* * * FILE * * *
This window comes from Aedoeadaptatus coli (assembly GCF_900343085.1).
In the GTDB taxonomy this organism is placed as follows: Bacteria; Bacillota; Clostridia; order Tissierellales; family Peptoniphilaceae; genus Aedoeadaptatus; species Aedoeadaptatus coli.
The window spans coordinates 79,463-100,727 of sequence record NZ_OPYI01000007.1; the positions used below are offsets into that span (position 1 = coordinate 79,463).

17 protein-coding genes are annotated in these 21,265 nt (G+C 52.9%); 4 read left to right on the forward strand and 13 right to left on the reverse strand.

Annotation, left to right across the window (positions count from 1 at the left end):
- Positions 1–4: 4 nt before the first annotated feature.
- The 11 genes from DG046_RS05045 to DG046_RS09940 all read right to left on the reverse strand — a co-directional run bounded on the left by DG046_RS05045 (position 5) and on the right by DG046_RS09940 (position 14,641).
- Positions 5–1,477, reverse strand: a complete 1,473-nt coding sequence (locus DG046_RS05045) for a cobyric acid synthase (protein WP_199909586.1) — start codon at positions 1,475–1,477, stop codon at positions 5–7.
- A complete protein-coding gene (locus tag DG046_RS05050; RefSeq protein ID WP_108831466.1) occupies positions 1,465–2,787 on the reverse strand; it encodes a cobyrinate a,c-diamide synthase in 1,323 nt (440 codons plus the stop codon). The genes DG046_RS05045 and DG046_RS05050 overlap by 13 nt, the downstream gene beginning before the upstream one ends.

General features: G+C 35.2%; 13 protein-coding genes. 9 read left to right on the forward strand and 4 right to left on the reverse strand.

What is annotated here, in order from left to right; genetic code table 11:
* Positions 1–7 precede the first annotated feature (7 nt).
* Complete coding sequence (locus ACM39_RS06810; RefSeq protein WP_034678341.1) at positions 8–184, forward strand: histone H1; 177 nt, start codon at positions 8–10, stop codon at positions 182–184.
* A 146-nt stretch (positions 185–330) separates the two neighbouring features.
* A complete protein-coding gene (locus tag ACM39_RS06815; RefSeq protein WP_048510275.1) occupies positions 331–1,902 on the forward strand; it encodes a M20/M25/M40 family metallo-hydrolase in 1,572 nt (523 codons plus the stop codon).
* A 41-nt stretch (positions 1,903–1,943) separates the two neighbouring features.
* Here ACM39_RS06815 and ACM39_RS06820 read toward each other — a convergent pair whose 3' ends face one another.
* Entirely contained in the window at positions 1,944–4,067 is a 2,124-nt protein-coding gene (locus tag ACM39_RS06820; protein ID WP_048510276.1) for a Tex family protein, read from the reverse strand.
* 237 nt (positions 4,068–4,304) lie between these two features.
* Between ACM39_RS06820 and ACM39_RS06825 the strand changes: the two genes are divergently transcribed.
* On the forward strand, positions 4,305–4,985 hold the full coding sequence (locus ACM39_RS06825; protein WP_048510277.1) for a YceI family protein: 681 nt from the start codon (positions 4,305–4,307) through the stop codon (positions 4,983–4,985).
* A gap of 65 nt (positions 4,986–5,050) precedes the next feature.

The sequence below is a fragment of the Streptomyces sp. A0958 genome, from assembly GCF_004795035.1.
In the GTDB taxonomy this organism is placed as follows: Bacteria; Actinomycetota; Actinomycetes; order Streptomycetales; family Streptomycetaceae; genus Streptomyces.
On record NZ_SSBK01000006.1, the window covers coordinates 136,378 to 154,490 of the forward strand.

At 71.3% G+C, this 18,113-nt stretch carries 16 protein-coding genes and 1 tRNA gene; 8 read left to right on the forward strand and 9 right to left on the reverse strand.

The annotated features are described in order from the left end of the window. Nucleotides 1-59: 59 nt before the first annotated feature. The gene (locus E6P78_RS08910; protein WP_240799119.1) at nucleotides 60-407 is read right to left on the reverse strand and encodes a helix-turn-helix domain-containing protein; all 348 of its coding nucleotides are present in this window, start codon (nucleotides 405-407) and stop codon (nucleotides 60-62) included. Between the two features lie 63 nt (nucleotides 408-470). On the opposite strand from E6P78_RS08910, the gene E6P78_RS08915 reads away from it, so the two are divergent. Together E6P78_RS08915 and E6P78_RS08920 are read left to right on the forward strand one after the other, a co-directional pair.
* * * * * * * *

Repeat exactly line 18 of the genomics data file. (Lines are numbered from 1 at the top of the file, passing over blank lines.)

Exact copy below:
* Entirely contained in the window at positions 1,944–4,067 is a 2,124-nt protein-coding gene (locus tag ACM39_RS06820; protein ID WP_048510276.1) for a Tex family protein, read from the reverse strand.